Blockchain In Clinical Trials: A New Era For Our Data
Contributed Commentary by Mike Novotny
September 19, 2018 | The healthcare industry has been home to some of the most remarkable innovations in modern history, yet is behind most other industries in implementing new technology. Consider electronic data capture (EDC). The inception of EDC in clinical trials dates back decades, but only recently has its use become standard throughout the industry.
In this context, it’s surprising to see blockchain—an innovation most notably associated with cryptocurrency—catch the attention of organizations and professionals in the healthcare space. In a late-2016 Deloitte survey, 35% of respondents in the healthcare and life sciences industry expressed plans to implement blockchain within the next year, outnumbering respondents in industries including manufacturing, financial services, and media who expressed similar plans. Respondents in healthcare cited clinical trial records among the top three areas in their industry that could benefit from blockchain.
For many in the clinical research and broader healthcare industries, however, blockchain remains a vague concept with unclear benefits. What is blockchain, exactly? What are its benefits for clinical trials, and what are some important considerations before clinical research organizations can fully take advantage of those benefits?
Understanding Blockchain In Clinical Trials
The central purpose of blockchain is to store digital information on a distributed network to make a shared and continually reconciled database. In essence, blockchain is a distributed electronic ledger that keeps track of data, whether that data is related to financial transactions, product inventory, healthcare data, or anything else. One of its most valuable features is that it guarantees the validity of a transaction by recording every change across the entire distributed network.
One can imagine the applications of something like this in a modern clinical trial setting, in which so much depends upon having a fast, easy, and transparent way to locate and share large quantities of data with specific individuals, often across long distances. Blockchain is perhaps most immediately applicable to clinical trials through audit trails. Good clinical practice requires as much transparency as possible regarding where and when data was entered, and by whom—as well as other information such as who has permission to access what data. Audit trails provide this insight, and blockchain can take it to the next level by improving privacy, security, and transparency.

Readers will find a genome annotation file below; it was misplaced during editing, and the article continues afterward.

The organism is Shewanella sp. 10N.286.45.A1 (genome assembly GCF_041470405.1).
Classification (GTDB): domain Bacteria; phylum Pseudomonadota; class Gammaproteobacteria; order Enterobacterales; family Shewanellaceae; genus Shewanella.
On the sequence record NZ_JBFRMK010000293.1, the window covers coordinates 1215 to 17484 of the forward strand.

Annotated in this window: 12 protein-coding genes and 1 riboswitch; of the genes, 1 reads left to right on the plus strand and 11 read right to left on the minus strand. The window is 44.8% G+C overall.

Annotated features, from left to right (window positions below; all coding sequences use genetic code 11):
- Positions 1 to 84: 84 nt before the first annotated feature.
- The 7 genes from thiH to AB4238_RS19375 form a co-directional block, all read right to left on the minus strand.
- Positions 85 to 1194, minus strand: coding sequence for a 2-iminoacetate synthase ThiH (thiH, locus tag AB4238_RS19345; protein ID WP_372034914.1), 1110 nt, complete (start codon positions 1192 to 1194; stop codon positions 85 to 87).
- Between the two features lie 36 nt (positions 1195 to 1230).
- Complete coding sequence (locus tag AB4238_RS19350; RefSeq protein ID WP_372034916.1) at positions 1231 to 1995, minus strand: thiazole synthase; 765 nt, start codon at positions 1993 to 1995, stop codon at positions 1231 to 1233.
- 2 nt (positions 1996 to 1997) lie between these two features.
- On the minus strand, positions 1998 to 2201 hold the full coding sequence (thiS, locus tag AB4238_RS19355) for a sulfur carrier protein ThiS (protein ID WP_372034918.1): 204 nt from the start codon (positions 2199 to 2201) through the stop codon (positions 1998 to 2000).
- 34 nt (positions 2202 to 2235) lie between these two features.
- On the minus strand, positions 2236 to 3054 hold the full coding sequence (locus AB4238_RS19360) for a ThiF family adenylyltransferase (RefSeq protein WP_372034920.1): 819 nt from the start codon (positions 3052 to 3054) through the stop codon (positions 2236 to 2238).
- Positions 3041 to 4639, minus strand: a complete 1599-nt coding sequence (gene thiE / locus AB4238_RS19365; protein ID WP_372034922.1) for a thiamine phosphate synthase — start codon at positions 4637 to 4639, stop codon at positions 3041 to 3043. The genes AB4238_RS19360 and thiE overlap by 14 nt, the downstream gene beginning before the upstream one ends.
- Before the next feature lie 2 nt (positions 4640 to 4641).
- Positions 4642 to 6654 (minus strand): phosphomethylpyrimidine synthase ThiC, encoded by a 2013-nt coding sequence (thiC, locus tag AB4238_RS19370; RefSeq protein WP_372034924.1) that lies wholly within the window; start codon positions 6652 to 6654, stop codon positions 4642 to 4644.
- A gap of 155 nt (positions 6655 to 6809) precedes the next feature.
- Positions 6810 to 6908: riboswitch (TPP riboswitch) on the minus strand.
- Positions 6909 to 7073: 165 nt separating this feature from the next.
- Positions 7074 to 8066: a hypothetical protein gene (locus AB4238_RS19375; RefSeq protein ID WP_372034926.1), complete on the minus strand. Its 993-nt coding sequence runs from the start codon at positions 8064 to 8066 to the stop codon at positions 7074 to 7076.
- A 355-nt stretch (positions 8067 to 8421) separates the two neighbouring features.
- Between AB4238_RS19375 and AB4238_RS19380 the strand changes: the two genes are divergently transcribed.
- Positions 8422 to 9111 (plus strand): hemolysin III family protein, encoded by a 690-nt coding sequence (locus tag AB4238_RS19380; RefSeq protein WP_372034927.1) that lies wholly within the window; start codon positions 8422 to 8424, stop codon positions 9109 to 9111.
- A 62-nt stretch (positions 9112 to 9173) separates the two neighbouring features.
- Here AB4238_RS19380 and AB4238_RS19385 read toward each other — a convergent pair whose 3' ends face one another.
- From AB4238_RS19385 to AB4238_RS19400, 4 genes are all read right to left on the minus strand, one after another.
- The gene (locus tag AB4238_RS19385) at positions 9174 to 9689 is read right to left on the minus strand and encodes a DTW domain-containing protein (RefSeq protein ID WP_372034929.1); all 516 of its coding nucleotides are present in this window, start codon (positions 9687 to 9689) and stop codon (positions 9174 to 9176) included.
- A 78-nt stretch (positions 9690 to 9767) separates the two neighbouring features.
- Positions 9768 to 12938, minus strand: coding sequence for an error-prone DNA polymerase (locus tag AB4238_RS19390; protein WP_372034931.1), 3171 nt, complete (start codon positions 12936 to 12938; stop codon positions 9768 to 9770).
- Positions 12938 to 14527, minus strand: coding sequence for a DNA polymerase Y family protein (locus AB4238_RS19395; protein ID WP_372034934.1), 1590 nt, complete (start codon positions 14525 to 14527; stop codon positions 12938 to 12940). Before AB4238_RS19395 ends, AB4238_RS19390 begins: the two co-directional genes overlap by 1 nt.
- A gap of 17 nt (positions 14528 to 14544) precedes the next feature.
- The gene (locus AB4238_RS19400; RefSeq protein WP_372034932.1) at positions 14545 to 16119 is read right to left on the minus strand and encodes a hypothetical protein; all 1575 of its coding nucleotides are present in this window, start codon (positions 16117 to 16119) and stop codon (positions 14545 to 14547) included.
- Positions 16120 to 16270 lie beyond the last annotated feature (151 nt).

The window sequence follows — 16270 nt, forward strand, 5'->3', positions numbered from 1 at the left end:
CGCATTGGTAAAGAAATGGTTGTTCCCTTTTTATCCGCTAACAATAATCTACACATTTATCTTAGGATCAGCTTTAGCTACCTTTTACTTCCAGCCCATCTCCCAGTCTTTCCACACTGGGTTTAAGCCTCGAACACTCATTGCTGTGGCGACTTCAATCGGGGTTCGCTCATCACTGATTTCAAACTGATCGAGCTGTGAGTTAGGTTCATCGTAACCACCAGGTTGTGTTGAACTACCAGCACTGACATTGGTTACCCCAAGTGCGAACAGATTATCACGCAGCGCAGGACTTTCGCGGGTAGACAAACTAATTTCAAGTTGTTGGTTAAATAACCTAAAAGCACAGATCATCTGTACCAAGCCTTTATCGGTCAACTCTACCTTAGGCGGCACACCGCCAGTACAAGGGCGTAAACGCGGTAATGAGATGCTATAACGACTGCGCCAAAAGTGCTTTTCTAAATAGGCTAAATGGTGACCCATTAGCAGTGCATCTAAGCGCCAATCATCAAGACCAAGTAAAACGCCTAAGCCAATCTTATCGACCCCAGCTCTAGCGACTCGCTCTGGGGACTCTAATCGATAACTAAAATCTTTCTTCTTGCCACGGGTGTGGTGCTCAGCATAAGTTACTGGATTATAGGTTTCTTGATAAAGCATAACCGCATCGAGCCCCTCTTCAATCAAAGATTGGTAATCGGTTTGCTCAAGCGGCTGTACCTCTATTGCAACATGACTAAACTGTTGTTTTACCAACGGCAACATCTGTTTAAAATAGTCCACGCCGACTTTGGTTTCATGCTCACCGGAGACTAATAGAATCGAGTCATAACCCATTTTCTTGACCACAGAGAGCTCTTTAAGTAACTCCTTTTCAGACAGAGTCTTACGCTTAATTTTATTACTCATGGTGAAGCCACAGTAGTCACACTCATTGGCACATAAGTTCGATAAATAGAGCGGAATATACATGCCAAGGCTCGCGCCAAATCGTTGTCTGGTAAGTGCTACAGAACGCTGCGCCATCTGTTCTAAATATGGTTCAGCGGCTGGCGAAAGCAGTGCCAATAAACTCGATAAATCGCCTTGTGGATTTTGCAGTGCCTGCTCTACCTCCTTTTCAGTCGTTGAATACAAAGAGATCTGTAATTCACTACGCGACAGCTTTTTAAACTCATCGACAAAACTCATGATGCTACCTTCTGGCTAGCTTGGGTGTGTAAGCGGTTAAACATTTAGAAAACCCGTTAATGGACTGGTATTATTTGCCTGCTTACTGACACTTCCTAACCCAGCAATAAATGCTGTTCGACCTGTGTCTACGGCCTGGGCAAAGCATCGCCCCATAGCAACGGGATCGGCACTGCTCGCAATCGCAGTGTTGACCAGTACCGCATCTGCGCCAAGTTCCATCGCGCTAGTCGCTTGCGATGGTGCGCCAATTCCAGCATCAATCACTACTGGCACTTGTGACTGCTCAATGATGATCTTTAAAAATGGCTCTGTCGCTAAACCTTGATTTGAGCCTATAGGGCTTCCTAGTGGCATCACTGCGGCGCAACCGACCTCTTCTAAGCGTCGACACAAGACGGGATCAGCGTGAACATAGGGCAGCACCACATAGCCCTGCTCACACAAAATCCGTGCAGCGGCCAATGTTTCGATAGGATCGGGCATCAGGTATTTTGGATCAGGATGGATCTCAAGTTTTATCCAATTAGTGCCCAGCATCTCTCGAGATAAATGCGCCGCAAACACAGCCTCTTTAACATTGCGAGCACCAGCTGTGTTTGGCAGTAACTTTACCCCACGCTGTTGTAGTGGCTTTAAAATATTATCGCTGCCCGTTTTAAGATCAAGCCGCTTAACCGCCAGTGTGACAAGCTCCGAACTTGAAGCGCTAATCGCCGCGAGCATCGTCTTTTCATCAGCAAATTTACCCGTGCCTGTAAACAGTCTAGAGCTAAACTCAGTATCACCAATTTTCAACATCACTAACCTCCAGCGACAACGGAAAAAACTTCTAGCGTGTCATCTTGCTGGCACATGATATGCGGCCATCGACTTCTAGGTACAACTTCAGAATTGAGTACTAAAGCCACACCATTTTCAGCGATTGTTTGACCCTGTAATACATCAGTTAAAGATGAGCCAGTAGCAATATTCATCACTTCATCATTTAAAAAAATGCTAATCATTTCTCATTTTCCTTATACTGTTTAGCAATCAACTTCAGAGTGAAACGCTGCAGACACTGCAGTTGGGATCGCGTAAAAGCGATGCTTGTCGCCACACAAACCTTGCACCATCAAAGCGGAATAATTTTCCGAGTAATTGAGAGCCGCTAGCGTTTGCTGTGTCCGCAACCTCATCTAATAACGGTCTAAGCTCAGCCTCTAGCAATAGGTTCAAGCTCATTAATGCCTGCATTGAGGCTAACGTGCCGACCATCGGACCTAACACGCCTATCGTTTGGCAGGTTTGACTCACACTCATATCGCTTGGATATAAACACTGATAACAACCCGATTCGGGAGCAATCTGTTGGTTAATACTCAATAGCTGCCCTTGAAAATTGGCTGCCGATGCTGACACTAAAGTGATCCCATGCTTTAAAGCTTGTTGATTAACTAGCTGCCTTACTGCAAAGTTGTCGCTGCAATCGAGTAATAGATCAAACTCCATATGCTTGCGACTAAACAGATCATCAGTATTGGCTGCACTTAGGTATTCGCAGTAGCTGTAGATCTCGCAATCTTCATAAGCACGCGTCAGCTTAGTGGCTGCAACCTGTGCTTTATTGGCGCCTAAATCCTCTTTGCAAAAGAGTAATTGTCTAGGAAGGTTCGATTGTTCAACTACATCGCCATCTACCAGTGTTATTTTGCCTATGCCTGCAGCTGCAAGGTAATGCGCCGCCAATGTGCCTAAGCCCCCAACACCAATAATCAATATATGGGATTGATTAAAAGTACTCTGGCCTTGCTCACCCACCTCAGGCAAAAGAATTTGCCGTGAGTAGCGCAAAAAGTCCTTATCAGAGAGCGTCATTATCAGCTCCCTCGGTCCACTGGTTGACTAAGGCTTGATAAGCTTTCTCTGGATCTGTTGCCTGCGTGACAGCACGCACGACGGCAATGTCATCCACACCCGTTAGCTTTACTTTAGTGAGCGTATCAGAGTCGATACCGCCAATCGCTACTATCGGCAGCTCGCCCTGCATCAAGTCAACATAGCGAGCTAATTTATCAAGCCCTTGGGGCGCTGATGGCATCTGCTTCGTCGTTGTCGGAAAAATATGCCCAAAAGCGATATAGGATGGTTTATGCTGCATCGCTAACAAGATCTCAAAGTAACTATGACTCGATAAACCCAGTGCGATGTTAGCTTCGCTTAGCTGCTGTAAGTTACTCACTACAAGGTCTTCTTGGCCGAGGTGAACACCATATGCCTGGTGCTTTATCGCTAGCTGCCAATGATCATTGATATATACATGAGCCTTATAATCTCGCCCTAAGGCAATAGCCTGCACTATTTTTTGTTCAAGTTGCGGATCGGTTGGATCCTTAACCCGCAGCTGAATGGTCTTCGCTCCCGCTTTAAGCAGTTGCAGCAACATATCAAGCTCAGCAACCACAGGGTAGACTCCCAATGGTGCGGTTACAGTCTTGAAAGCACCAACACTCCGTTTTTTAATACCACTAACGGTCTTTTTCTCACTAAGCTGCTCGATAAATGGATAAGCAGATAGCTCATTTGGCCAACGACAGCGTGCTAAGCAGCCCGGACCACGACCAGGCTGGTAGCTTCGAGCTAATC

The benefits of being able to control access to data via a decentralized ledger like blockchain are many, not least of which is that it would make operations at sites, CROs, and sponsor organizations much more efficient. While industries are still coming to terms with the security implications of the technology—there have been, for example, several blockchain hacks in the cryptocurrency world—organizations can protect against risk by keeping their blockchain technology private rather than publicly distributable.
What About The Regulatory Side?
Slow adoption of technology in healthcare is often the result of the regulatory scrutiny the industry works under. This scrutiny is no surprise: the work of researchers and developers of medical products, after all, has a tremendous impact on public health. As a result, any time a technology from outside the traditional eClinical space enters a clinical research setting, compliance becomes a major question. Will the use of blockchain—or other innovations such as mHealth, wearables, AI, and bring-your-own-device, for that matter—meet the regulatory guidelines that were developed around the use of EDC, eSource, and other traditional eClinical platforms?
The first regulatory question raised around a publicly-accessible data storage network like blockchain is likely to center around data security. Clinical trials contain a wealth of sensitive data, whether it’s proprietary information on a medical product’s safety and efficacy or personally-identifiable information belonging to clinical trial patients. Implementing new ways of storing and accessing that data raises important questions and concerns about security and accessibility. But one of the things that makes blockchain so groundbreaking is its ability to make data completely visible, completely password protected, or somewhere in the middle. Users can allow access to certain pieces of information while blocking others.
The implications for clinical trials, in which there has long been a tug-of-war between those advocating for increased data transparency and those fighting to keep sensitive data private, are significant. This can go a long way toward, for example, enabling researchers to meet regulatory requirements around reporting clinical trial results without putting personally-identifiable information at risk.
Clinical trial regulators have already started work to pave the way for blockchain. The FDA, for example, spearheaded an initiative last year to define the best way of using blockchain to exchange health data. With these efforts underway, and with the potential of blockchain becoming increasingly clearer, we could be on the cusp of a new era of data storage in healthcare and clinical research.
Mike Novotny is the founder and CEO of Medrio. Mr. Novotny applies 20 years of experience in research and software to his eClinical SaaS vision. Prior to founding Medrio, he was president of Ninaza, an EDC software company, and previously held roles at the U.N. and at VISA. He holds a BA from Stanford University and an MBA from Columbia University. Mr. Novotny can be reached at email@example.com.